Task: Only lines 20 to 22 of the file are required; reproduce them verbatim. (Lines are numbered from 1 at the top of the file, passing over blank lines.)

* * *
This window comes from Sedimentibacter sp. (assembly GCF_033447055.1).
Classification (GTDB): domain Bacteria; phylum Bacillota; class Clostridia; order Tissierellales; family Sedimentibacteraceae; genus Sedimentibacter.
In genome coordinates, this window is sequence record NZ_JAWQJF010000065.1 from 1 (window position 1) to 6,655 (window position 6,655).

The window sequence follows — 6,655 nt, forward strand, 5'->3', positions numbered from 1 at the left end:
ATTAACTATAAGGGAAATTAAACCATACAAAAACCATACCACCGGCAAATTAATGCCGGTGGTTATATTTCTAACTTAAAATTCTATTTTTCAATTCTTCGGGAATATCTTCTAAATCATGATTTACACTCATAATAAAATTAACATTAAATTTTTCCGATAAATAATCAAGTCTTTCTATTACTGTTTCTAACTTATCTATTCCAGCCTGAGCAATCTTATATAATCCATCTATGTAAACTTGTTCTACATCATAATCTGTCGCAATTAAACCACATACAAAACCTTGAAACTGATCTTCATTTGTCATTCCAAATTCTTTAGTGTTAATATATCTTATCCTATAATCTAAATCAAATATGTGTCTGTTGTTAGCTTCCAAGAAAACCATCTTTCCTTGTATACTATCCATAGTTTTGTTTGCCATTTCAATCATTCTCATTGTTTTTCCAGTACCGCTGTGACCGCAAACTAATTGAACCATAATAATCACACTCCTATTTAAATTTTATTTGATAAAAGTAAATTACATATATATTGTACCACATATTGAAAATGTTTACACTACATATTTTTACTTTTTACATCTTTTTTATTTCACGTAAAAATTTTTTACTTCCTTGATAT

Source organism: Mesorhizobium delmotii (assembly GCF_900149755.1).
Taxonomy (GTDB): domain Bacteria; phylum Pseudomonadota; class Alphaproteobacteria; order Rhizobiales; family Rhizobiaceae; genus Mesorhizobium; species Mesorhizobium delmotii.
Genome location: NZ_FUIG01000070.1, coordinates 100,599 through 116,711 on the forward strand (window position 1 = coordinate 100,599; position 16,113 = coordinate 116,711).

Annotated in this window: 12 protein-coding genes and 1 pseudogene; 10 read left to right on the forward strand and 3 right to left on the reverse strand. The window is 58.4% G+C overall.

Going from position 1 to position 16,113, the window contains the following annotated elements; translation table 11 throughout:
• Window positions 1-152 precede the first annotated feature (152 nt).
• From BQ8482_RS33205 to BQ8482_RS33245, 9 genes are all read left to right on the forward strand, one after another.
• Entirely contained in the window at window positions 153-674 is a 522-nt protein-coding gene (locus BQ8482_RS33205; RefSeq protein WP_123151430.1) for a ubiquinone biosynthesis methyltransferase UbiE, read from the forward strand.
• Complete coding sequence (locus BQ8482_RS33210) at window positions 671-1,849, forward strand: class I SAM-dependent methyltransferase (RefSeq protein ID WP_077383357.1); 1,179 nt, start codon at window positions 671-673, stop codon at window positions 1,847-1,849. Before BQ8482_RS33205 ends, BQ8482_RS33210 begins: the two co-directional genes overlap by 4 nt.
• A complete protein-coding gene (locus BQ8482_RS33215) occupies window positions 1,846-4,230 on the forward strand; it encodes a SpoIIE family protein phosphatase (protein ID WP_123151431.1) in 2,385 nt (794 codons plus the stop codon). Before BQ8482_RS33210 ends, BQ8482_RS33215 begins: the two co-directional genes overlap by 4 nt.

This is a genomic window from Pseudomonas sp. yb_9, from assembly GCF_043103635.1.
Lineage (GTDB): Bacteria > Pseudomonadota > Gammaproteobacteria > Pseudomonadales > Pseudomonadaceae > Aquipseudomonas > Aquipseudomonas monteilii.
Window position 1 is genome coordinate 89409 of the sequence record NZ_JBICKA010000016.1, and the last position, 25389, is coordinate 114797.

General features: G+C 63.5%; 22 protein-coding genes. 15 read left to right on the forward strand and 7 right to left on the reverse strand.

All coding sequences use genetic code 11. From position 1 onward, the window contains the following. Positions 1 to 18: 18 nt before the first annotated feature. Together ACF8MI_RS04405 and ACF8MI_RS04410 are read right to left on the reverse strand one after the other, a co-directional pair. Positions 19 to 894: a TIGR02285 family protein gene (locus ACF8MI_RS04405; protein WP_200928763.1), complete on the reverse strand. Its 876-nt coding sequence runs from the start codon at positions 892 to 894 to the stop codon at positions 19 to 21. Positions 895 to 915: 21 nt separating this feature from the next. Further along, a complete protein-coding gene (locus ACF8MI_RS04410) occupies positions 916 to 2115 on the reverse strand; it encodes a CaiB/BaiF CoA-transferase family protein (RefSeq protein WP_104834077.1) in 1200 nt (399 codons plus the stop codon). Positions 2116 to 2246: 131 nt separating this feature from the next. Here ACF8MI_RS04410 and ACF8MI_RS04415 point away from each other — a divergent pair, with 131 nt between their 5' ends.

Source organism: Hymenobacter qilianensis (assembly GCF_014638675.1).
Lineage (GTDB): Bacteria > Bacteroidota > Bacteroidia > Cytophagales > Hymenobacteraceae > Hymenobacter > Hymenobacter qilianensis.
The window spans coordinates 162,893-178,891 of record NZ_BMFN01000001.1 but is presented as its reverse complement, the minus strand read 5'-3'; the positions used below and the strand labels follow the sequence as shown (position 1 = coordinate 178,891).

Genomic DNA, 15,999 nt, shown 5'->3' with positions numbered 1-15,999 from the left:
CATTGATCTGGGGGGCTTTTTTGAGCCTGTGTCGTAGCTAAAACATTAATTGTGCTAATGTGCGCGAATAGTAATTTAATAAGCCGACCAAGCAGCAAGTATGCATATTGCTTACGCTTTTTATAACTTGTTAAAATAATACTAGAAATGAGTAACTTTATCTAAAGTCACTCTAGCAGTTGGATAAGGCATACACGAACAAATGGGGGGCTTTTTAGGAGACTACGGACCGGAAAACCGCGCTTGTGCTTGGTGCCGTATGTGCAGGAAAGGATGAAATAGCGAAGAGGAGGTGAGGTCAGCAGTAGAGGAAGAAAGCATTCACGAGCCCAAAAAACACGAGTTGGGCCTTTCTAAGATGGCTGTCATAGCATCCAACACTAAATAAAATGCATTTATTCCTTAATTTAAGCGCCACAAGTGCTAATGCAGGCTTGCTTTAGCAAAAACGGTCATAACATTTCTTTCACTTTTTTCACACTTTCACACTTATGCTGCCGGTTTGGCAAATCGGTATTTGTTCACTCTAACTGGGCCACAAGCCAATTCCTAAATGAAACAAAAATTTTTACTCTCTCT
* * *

All coding sequences use genetic code 11. From position 1 onward, the window contains the following. Positions 1 to 18: 18 nt before the first annotated feature. Together ACF8MI_RS04405 and ACF8MI_RS04410 are read right to left on the reverse strand one after the other, a co-directional pair. Positions 19 to 894: a TIGR02285 family protein gene (locus ACF8MI_RS04405; protein WP_200928763.1), complete on the reverse strand. Its 876-nt coding sequence runs from the start codon at positions 892 to 894 to the stop codon at positions 19 to 21. Positions 895 to 915: 21 nt separating this feature from the next. Further along, a complete protein-coding gene (locus ACF8MI_RS04410) occupies positions 916 to 2115 on the reverse strand; it encodes a CaiB/BaiF CoA-transferase family protein (RefSeq protein WP_104834077.1) in 1200 nt (399 codons plus the stop codon). Positions 2116 to 2246: 131 nt separating this feature from the next. Here ACF8MI_RS04410 and ACF8MI_RS04415 point away from each other — a divergent pair, with 131 nt between their 5' ends.

Source organism: Hymenobacter qilianensis (assembly GCF_014638675.1).
Lineage (GTDB): Bacteria > Bacteroidota > Bacteroidia > Cytophagales > Hymenobacteraceae > Hymenobacter > Hymenobacter qilianensis.